Three private economic research institutes revised upward their forecasts of Japan’s economic growth for fiscal 2004 due to a strong recovery in the corporate sector.

Financial & Economic Research Center of Nomura Securities Co., NLI Research Institute and Daiwa Institute of Research revised their forecasts after the release Friday of gross domestic product data for the April-June quarter.

The government announced that GDP grew only 0.4 percent in real terms in the three-month period from the previous quarter, or an annualized 1.7 percent. But the three institutions expect stronger growth in the July-September quarter, based on projected increases in corporate spending.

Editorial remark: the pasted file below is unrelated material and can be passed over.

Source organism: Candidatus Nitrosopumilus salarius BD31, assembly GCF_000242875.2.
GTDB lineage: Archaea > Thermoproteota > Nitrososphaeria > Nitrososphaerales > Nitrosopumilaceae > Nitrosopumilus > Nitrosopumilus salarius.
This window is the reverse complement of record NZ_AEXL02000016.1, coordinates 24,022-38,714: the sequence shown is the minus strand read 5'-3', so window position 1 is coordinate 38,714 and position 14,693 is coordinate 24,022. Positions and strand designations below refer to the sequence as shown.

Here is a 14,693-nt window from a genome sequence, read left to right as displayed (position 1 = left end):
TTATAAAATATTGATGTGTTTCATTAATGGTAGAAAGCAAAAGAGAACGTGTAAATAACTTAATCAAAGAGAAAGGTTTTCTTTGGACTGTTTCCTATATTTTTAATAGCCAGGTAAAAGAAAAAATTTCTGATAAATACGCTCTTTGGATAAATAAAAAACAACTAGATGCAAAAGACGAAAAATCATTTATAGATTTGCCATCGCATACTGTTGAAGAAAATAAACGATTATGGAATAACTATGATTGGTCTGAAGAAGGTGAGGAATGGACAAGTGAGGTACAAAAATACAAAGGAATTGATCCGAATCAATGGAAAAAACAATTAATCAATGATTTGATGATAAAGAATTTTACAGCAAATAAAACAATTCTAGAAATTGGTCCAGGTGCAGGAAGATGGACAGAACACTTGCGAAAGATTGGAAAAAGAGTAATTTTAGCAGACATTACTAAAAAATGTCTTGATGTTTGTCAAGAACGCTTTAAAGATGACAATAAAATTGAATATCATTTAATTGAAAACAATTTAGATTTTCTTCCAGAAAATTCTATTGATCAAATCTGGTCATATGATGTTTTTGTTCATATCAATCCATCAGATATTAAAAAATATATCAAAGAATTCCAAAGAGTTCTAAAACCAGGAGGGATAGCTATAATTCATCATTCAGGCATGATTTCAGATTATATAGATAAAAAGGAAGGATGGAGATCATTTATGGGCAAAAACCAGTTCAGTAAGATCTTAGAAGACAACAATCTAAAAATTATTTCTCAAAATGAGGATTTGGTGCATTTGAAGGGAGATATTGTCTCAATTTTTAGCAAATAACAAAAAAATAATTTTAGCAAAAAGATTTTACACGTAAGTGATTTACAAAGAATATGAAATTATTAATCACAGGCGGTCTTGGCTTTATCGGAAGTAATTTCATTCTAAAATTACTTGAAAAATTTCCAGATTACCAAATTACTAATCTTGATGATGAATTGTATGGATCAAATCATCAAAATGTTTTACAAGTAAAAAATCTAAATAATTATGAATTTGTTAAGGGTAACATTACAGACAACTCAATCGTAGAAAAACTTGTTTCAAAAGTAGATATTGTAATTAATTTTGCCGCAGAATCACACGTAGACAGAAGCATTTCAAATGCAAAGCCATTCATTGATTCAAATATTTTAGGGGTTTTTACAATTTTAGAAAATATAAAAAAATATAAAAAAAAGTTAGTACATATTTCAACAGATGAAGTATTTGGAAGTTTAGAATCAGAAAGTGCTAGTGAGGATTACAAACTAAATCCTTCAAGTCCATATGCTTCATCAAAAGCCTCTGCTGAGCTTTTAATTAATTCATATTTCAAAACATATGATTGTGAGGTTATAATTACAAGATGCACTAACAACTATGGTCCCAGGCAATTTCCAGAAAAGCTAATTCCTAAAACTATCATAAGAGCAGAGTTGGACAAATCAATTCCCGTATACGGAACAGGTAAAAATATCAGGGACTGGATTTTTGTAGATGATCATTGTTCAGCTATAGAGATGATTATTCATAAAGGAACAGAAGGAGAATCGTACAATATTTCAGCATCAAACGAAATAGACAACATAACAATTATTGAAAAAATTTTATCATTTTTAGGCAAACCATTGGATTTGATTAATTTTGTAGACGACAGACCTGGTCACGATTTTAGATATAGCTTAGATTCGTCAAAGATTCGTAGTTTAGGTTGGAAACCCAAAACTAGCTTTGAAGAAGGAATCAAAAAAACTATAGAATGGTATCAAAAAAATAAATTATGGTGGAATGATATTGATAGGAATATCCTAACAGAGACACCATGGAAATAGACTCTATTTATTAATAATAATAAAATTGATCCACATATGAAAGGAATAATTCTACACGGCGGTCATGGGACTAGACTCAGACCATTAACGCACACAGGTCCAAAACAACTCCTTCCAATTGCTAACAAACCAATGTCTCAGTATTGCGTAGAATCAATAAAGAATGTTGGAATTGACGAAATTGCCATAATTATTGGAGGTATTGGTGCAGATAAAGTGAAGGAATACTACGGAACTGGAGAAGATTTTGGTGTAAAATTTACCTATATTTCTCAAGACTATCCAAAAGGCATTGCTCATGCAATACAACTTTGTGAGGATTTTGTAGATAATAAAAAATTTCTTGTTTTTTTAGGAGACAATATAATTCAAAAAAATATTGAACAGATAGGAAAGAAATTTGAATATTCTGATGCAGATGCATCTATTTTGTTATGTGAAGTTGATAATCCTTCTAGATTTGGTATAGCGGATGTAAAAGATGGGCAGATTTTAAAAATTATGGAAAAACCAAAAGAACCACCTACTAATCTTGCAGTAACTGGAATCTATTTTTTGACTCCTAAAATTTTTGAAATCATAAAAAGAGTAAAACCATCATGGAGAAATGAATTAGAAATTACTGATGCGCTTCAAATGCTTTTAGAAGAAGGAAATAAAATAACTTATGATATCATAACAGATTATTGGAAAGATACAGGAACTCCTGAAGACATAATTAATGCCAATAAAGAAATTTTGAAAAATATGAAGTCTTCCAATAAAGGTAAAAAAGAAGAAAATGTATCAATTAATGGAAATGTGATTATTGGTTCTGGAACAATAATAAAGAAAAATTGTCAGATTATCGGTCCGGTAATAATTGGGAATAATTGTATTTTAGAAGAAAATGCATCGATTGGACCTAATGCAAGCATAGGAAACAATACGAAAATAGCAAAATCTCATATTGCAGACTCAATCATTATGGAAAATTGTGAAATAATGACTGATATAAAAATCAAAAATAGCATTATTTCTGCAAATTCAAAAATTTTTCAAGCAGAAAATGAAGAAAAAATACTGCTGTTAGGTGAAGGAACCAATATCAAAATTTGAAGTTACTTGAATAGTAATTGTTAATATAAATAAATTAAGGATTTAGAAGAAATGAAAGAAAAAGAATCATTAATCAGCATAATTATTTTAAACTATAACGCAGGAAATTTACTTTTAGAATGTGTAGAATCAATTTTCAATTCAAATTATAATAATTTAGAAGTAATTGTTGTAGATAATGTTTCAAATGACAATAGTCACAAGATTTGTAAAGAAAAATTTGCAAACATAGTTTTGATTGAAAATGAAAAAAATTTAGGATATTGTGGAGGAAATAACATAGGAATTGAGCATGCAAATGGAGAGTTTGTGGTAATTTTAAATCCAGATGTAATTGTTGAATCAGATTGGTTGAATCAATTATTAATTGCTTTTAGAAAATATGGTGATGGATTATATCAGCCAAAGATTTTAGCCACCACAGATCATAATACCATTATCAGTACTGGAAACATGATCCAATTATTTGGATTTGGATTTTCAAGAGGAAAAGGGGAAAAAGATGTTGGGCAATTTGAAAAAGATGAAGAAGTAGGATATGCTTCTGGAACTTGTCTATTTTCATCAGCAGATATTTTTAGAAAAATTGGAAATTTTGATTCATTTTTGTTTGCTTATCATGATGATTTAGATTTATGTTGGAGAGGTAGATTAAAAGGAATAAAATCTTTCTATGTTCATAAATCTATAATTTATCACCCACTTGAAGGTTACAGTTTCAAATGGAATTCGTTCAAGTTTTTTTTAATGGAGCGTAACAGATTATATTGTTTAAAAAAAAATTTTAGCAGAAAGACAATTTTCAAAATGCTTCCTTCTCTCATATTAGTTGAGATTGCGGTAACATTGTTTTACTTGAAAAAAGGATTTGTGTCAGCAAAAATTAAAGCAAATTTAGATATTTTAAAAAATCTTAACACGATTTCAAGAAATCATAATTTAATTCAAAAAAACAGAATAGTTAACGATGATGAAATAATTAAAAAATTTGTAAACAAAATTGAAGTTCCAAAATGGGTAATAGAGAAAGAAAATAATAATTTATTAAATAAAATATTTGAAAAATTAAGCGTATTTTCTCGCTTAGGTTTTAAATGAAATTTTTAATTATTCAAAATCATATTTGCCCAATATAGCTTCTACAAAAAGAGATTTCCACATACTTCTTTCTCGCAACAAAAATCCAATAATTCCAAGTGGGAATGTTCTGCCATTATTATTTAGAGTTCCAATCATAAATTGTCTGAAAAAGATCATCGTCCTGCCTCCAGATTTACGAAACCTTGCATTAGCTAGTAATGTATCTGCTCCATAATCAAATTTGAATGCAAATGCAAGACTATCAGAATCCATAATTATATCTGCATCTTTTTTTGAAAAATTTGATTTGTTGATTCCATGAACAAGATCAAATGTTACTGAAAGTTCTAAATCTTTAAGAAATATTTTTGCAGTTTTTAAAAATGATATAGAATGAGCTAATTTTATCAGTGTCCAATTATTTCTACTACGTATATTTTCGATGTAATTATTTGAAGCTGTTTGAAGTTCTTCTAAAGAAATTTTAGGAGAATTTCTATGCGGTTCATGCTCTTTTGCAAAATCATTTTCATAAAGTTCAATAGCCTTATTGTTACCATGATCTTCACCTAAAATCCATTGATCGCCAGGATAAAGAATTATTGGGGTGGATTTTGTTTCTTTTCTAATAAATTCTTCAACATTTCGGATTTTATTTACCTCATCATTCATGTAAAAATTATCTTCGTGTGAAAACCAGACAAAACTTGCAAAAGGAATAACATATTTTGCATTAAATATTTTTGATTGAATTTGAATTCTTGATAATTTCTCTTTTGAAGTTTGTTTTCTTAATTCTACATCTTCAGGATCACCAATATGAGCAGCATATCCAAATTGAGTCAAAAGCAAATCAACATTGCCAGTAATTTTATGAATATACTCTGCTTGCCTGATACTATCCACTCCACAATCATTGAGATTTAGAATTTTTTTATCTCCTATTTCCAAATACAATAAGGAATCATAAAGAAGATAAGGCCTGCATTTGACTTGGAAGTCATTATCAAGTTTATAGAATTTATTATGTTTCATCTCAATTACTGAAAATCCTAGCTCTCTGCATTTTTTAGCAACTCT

Fiscal 2004 GDP growth in real terms is now projected at 3.6 percent by Nomura, up from 3.4 percent, 3.5 percent by Daiwa, up from 3.3 percent, and 3.3 percent by NLI, up from 3.0 percent.

The upward revisions are in line with the government’s latest official outlook of 3.5 percent growth for the current fiscal year. It had earlier projected 1.8 percent growth in real terms.

For fiscal 2005, the trio forecast slower economic growth in Japan, ranging from 1.0 to 2.0 percent in real terms, due to the possible slowdown in U.S. and Chinese economic growth and the peaking of a digital consumer electronics boom.

Nomura and Daiwa projected, however, the economy will pick up beginning in fiscal 2006, with companies expected to complete their structural reforms and overcome asset deflation.

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